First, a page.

U.S. watchdog charges CME over client data breaches

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The top U.S. derivatives regulator charged the CME Group Inc and two former employees with disclosing non-public information about customer trades, saying it would seek fines and bans from the industry.

The Commodity Futures Trading Commission (CFTC) said on Thursday that details of recently executed trades, the identity of the parties and the prices paid had been improperly disclosed over a period of 2-1/2 years.

The complaint was against the CME's energy exchange, the New York Mercantile Exchange (NYMEX).

"The CME NYMEX and the two former employees violated the Commodity Exchange Act and CFTC Regulations, which specifically prohibit the disclosures of this type of customer information," the CFTC said in a press release.

One former employee, William Byrnes, disclosed non-public information about trading and customers to a commodity broker on at least 60 occasions, the CFTC said. The other ex-employee was named as Christopher Curtin.

"The CFTC court action announced today is disappointing because it relates to incidents that CME Group has already addressed and handled appropriately," the CME said in a press release in reaction to the complaint.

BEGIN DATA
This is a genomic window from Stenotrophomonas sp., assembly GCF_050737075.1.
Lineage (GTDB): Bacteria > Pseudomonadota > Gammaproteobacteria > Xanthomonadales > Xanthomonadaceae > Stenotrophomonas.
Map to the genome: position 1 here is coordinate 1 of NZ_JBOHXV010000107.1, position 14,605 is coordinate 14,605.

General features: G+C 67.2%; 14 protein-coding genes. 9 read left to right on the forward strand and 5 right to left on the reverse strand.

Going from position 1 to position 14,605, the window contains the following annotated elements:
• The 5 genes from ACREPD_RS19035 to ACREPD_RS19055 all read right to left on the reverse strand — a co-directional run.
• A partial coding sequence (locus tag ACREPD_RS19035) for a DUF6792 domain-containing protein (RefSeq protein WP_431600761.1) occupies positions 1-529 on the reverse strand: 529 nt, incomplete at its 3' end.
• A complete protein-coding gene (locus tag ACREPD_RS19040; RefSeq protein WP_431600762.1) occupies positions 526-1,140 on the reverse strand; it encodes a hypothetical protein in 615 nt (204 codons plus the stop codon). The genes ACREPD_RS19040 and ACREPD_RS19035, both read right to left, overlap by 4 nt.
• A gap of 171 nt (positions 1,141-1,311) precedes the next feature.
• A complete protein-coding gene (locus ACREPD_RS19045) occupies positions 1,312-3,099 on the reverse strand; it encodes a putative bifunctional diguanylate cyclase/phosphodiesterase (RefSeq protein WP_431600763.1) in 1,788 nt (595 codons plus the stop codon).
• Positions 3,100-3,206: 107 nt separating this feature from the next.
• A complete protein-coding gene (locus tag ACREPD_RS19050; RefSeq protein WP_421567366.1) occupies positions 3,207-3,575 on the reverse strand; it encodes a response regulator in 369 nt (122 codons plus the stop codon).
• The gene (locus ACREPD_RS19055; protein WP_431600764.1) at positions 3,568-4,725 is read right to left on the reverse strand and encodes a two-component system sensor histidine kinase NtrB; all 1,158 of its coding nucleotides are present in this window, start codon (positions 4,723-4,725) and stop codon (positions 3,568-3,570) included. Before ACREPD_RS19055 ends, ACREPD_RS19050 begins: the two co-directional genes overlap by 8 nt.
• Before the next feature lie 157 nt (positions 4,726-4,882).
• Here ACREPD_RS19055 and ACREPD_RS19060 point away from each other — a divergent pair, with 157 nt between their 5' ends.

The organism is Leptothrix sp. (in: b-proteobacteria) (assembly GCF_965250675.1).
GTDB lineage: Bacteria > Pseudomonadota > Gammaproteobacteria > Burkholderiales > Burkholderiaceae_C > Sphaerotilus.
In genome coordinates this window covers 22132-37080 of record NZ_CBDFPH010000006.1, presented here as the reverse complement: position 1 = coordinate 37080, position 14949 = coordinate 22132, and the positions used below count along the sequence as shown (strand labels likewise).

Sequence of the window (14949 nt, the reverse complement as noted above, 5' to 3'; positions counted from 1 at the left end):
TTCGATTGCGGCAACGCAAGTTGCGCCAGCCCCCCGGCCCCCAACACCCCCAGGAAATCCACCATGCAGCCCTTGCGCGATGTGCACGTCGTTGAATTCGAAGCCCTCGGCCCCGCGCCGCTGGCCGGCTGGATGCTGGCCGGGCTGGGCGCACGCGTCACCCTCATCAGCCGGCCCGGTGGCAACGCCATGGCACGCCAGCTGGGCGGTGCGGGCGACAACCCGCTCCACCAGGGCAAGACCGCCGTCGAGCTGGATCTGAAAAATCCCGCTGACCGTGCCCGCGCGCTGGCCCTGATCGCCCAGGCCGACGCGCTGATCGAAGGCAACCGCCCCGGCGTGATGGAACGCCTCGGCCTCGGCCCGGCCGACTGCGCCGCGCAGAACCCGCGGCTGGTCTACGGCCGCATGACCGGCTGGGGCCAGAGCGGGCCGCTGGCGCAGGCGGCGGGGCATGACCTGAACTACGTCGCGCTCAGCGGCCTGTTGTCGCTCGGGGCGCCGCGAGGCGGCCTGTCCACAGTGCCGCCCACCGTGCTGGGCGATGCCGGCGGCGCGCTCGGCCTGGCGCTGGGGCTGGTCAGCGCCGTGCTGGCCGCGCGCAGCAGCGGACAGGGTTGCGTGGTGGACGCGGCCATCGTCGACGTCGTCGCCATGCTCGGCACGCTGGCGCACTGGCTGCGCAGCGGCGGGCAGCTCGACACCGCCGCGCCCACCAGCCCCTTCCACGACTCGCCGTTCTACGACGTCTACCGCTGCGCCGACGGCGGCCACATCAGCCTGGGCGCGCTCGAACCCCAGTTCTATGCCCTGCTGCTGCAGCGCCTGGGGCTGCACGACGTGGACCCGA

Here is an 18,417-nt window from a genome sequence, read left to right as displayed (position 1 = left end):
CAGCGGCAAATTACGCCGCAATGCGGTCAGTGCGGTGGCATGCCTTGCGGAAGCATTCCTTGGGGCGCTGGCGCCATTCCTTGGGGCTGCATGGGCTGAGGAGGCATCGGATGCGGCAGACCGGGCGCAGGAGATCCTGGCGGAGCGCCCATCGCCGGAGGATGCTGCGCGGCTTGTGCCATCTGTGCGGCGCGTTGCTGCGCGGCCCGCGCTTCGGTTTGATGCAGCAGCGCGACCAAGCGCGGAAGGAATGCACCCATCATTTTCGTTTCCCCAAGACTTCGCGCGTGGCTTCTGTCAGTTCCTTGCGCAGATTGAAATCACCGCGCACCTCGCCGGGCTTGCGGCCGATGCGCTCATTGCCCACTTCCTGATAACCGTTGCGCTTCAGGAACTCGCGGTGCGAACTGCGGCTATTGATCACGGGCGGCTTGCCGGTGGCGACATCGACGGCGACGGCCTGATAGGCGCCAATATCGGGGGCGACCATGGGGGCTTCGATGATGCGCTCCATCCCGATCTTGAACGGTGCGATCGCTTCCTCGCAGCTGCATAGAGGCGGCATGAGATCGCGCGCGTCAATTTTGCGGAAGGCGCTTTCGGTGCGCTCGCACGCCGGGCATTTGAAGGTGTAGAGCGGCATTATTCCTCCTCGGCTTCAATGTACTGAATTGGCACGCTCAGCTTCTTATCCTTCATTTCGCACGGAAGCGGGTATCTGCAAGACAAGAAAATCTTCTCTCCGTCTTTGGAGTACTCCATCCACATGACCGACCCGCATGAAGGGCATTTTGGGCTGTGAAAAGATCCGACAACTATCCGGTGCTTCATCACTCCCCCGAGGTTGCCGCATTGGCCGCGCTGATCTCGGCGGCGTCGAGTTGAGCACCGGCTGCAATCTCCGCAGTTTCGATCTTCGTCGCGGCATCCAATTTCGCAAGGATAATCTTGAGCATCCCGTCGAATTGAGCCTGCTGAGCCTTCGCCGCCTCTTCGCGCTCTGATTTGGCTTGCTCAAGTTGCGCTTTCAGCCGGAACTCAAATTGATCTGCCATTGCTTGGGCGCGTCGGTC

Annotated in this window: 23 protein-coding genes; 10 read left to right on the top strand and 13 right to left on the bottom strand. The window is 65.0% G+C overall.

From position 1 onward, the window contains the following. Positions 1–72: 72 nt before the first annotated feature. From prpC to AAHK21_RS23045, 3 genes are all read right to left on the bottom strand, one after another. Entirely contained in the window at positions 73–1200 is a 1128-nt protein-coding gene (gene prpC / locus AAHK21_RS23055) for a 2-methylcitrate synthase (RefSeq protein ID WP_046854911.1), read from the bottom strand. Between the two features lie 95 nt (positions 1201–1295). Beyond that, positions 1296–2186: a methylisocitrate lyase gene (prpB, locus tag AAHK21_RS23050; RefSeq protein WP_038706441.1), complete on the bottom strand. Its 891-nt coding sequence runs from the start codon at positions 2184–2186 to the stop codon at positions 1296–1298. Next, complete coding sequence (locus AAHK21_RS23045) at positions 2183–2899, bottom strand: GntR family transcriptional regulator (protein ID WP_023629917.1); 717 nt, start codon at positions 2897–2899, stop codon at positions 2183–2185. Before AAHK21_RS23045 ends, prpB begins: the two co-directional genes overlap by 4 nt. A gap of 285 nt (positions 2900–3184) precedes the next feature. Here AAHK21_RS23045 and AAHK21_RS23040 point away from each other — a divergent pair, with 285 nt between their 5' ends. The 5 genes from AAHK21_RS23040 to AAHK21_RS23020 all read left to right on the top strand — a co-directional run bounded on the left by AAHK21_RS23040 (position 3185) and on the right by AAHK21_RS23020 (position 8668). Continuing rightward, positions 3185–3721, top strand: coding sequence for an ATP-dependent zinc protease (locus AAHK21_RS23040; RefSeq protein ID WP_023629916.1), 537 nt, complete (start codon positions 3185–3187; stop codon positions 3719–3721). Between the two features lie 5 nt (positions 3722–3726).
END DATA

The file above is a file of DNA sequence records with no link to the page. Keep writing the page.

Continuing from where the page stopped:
It said that it had immediately terminated the employees when it learned of the breaches of procedure. The leaks were not used - and could not have been used - for insider trading, and no customer suffered a financial loss.

The CME, the world's largest futures exchange, is also a self-regulatory organization that oversees parts of the futures markets on behalf of the CFTC.

Historically, U.S. market regulators have not aggressively pursued enforcement actions against exchanges. But in recent years, they have begun to crack down harder.

"Those who run exchanges and profit from trading need to be responsible custodians of information and their employees' actions related to sensitive data," CFTC Commissioner Bart Chilton said in an emailed statement.

The CME was also the primary regulator of MF Global, the futures brokerage which collapsed in 2011, leaving a hole of more than $1 billion in client assets. (Reporting by Douwe Miedema; Editing by Gerald E. McCormick and Richard Chang)

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